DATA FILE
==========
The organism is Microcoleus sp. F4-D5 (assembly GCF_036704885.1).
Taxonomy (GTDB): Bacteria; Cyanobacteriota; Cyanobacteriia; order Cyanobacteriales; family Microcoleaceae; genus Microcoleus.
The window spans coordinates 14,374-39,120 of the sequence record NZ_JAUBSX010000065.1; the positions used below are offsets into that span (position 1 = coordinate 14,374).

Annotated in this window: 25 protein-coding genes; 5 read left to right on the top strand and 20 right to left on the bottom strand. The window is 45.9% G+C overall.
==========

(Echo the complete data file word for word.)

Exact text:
The organism is Microcoleus sp. F4-D5 (assembly GCF_036704885.1).
Taxonomy (GTDB): Bacteria; Cyanobacteriota; Cyanobacteriia; order Cyanobacteriales; family Microcoleaceae; genus Microcoleus.
The window spans coordinates 14,374-39,120 of the sequence record NZ_JAUBSX010000065.1; the positions used below are offsets into that span (position 1 = coordinate 14,374).

Annotated in this window: 25 protein-coding genes; 5 read left to right on the top strand and 20 right to left on the bottom strand. The window is 45.9% G+C overall.